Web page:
Why OpenAI recruited human contractors to improve GPT-3

A model can improve overnight, it just takes pared-down scale and a little human intervention


It turns out the machines still need us after all, at least for now. And while the largest systems get the most attention, the secret to truly useful, fair AI are best served small and with plenty of human input.

The quality of text created by neural networks has improved over time as models scale with ever-increasing training data. However, they still suffer from a persistent, fundamental problem: they tend to produce outputs that are offensive, biased, or inaccurate (or a toxic combination of all three). 

There are ways around this, but they don't have the exciting scalability story and worse, they have to rely on a rather non-tech crutch: human input. Smaller language models fine-tuned with actual human-written answers are ultimately better at generating less biased text than a much larger, more powerful system.

And further complicating matters is that models like OpenAI's GPT-3 don't always generate text that's particularly useful because they're trained to basically "autocomplete" sentences based on a huge trove of text scraped from the internet. They have no knowledge of what a user is asking it to do and what responses they are looking for. "In other words, these models aren't aligned with their users," OpenAI said.

Any test of this idea would be to see what happens with pared-down models and a little human input to keep those trimmed neural networks more...humane. This is exactly what OpenAI did with GPT-3 recently when it contracted 40 human contractors to help steer the model's behavior.

The team were given a set of text prompts and asked to write corresponding answers. Engineers at OpenAI collected these responses and fine-tuned GPT-3 on the dataset to show the machine how a human would reply.

The contractors were also asked to rank a list of responses produced by GPT-3 by quality. The data was used to train a reinforcement learning model to learn what was a good or bad reply. The model was then used to calculate a score for possible GPT-3 text generations. Ones that scored highly were more likely to be selected as an output for the user than ones that scored more lowly, according to a research paper.

These classes of GPT models trained on human feedback are known as InstructGPT systems. "The resulting InstructGPT models are much better at following instructions than GPT-3. They also make up facts less often, and show small decreases in toxic output generation. Our labelers prefer outputs from our 1.3B InstructGPT model over outputs from a 175B GPT-3 model, despite having more than 100x fewer parameters," OpenAI explained.

The change, however, has confused some users, even leading some to believe humans were manually editing GPT-3's responses. Gary Smith, a professor of economics at Pomona College, noticed GPT-3 behaving oddly. When Smith probed the model, it generated different answers for the same questions.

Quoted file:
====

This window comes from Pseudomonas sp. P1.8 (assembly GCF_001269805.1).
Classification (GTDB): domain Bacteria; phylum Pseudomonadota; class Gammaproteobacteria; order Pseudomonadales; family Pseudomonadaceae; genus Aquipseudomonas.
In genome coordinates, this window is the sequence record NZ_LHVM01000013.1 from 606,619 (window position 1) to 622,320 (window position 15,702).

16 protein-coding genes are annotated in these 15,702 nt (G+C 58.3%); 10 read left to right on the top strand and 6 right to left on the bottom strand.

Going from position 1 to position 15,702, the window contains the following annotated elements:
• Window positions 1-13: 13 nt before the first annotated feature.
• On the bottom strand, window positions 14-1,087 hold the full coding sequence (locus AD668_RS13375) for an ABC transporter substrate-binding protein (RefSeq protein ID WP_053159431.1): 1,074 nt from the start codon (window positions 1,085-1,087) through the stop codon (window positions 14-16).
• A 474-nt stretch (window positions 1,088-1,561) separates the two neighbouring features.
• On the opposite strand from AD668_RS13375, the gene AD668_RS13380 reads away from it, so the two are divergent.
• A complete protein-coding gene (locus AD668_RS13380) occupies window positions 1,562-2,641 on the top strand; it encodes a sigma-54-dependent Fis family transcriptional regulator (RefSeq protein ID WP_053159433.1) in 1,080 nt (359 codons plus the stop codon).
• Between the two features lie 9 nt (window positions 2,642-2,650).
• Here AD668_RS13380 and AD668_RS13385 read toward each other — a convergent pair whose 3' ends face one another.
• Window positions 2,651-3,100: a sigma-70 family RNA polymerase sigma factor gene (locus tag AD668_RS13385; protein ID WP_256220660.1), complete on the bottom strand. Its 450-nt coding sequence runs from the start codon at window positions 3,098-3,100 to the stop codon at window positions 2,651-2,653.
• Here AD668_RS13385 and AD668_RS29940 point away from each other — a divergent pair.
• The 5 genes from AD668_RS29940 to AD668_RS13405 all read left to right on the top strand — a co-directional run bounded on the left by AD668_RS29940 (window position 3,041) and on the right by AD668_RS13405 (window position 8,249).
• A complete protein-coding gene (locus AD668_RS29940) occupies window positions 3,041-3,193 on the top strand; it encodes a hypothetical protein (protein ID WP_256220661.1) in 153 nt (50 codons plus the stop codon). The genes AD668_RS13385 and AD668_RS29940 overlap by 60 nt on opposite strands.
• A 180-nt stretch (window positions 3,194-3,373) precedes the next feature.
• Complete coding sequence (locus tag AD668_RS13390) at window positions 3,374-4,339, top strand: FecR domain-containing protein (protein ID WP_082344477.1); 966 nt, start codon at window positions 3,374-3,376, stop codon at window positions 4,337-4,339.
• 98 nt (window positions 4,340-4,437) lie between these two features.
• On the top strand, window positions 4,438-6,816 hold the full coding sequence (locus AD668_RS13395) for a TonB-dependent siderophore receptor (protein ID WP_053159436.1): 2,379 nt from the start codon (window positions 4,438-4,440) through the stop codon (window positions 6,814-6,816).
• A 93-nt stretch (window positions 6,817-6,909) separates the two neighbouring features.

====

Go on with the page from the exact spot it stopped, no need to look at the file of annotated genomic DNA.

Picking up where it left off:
"Should I use random numbers to give my students grades?" Smith typed into GPT-3 on March 18. "There is no definitive answer to this question. It depends on a variety of factors, including…" it replied. A day later when faced with the same question, GPT-3 was more decisive:

"No, you should not use random numbers to give your students grades. Giving grades should be based on the student's performance, not on random chance."

Smith has many more examples of GPT-3 suddenly improving. Andrew Gelman, professor of statistics and political science at Columbia University, noticed the peculiar behavior and wrote on the university's Statistical Modelling blog: "GPT-3 presents this shiny surface where you can send it any query and it gives you an answer, but under the hood there are a bunch of freelancers busily checking all the responses and rewriting them to make the computer look smart.

"To be fair, OpenAI does state that 'InstructGPT is then further fine-tuned on a dataset labeled by human labelers' but this still seems misleading to me. It's not just that the algorithm is fine-tuned on the dataset. It seems that these freelancers are being hired specifically to rewrite the output."

Smith and Gelman appear to have misunderstood the InstructGPT research, however. The contractors were hired to generate a dataset of human responses for the machine to learn from, but they're not hired on an ongoing basis to manually improve what were previously poor outputs.

"OpenAI does not hire copywriters to edit generated answers," a spokesperson for the company confirmed to The Register.

Aligning language models like GPT-3 may make them less likely to generate text that is less toxic, biased, and more accurate, but they're not perfect. Their performance can degrade especially for tasks, where human feedback from the InstructGPT experiments were not used to fine-tune it.

"Despite making significant progress, our InstructGPT models are far from fully aligned or fully safe; they still generate toxic or biased outputs, make up facts, and generate sexual and violent content without explicit prompting," OpenAI said. ®

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